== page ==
“Enough!” The word leaves Ilma like a sharp turn of the wind, knocking the others into silence. “We must do what we came to do, and drink of this.” She lifts her cup to illustrate. “We are speaking too fast and thinking too little.” Terra nods her head in agreement as she and Pele slowly take their seats. Atla has held her cup all the while and continues to sip slowly.
     The earth stills, and suddenly the rushing of the river ceases and falls mute, the wind abandons the trees to their statuesque silence and all the animals on lofty crowns and deep within the forest are quieted. It is more than silence; it is the vacuum that follows when the skin of sound is ruptured – the nothingness that trails a loud crack of thunder. Even the babies clutch hands and arms noiselessly, their eyes wide as the saucers, which take their cups without the charmed tinkle of glass meeting glass. The ewer is emptied. All of time passes, or none of it. The sun shines strong and bright, hiding Time behind its unchangingface.
     “I… still don’t know.” Terra hangs her head dejectedly as her rodent curls itself up on her crown. “This has never happened; I have always known. Perhaps you were right, Atla Sister.”
     “No, Sister. Nothing comes to me, either. Perhaps it was my liquid; perhaps it was not fresh.” Atla’s fish laps softly at her charcoal hair and turns its tail to the bole.
     “Or my heat,” chimes Pele, “too hot, or not enough.” Her stag has folded itself and closed its eyes in resting.The skin of her cheeks has resumed the hazy coral color of morning clouds; the fight, gone.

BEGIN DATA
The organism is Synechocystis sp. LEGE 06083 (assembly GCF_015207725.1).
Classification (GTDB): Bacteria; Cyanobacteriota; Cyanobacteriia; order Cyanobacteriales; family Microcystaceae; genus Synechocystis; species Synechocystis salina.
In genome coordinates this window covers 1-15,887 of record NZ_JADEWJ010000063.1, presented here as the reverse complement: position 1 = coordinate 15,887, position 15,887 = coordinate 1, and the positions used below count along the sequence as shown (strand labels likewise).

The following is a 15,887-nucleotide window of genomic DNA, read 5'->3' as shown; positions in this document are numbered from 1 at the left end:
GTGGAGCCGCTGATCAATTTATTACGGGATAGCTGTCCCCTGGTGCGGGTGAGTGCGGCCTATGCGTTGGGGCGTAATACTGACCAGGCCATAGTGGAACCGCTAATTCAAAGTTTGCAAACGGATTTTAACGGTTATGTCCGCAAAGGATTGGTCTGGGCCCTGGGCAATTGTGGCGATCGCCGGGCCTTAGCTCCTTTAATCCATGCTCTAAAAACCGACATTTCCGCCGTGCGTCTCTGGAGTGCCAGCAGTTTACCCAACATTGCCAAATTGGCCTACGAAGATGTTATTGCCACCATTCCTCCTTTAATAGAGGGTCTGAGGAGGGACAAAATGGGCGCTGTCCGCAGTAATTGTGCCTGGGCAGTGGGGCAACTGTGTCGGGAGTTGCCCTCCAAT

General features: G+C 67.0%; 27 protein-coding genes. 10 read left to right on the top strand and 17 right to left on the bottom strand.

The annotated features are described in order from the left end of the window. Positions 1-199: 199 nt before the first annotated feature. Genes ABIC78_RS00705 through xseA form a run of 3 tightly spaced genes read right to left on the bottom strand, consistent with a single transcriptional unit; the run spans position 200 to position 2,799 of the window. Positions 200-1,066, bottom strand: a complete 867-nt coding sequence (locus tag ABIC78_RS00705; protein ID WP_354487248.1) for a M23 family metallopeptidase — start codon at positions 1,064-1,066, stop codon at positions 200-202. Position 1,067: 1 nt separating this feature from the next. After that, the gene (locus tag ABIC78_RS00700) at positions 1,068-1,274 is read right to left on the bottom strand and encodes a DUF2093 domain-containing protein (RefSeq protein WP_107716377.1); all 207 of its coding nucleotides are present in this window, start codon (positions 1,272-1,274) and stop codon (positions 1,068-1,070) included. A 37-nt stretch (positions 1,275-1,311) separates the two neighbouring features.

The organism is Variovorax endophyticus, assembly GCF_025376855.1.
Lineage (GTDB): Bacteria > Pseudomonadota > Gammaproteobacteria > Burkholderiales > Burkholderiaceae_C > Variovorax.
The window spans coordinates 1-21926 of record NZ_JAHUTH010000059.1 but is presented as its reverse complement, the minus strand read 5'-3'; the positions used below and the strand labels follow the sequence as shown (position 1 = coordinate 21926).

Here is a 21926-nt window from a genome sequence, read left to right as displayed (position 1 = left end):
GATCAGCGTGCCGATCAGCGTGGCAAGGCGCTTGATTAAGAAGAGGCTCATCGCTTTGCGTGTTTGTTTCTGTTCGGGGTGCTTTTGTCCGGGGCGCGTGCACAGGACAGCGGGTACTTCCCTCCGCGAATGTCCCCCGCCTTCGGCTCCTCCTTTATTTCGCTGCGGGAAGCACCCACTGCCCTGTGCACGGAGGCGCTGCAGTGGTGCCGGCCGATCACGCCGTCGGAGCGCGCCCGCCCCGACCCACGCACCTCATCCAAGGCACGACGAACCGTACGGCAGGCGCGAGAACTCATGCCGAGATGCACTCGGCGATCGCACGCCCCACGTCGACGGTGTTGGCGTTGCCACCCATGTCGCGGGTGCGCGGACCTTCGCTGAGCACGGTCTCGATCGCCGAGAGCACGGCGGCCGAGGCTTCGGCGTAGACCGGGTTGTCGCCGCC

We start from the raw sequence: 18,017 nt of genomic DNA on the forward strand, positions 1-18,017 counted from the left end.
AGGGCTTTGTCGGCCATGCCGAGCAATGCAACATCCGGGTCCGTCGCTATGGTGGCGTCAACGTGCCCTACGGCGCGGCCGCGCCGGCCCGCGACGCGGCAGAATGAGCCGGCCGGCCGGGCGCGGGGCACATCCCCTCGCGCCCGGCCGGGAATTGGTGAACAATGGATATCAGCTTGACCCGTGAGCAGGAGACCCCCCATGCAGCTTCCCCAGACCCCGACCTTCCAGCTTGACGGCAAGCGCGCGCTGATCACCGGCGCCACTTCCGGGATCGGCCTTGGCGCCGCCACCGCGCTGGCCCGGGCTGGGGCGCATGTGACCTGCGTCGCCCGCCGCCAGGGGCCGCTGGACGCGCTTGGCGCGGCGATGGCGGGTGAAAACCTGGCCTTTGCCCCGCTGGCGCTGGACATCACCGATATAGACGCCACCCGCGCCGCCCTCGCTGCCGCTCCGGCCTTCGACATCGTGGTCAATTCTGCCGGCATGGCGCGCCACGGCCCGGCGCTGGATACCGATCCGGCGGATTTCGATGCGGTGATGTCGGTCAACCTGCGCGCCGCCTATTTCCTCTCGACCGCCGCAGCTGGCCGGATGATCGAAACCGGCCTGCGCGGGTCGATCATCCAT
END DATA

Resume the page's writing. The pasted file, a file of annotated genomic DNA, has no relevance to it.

“Sisters, we have all done nothing differently. This is at the fault of no one.” Ilma takes her sisters’ hands one by one and squeezes them tightly. As they each look to the babies, Ilma drops their hands.
     “We can’t be rid of them; I know this,” Pele whispers.
     “We can’t leave them. We must do something,” Atla adds. Her fingers are twisting around a lock of midnight hair. A drop of water falls from the strand and hits the bole.
     “Perhaps they are meant to replace us,” Terra whispers. The girls all look to her, fear creeping into their faces. Ilma’s bird begins steadily chirping, like a melodic metronome.
     “No,” Ilma says, “There were none before us, and there will be none after us.” She reaches into the nest and lifts one of the babies, cupping it in one hand. The baby is quite small and fits snugly in her palm. Her sisters inhale sharply, holding their breaths in anticipation. Ilma strokes the baby’s belly with one finger; it giggles and pushes at her with one hand, smiling a toothless grin. Ilma laughs and holds it up to them. Her eyes, a cloudless blue, have sharpened to colorless ice.
     “Don’t you see, Sisters? We are the four, and always will be.” She holds the baby to her face and presses her forehead to its belly; it places its hands to her skin and gurgles with satisfaction. Her sisters look at the remaining two babies, as if the answer were written on their faces, or hidden in their eyes. Atla holds the leg of the baby who likes to kick, and looks up at Ilma.
     “What is it Ilma? What do you see?” Ilma lifts a baby and places it in Terra’s hands, which cup together to hold it. Terra looks down at the infant, a smile spreading over her face like the sun as it reveals itself to the earth. The warmth spreads over the baby as it giggles and reaches for her.
     “Oh, Ilma. I see,” she whispers, and hands the child to Pele who, after only a moment, has started to smile and coo, her eyes blazing with an orange fire.
     “What is it, Sisters? Please, I don’t-” Before she can finish, Terra has lifted and placed the last child in Atla’s hands, and Atla grows silent, the blue of her eyes pooling like still waters. The baby beneath her is softly patting her palm with its left hand in a soporific rhythm. She looks to Ilma, who is smiling beatifically.
     “My sisters, these are our sisters… and they are new.”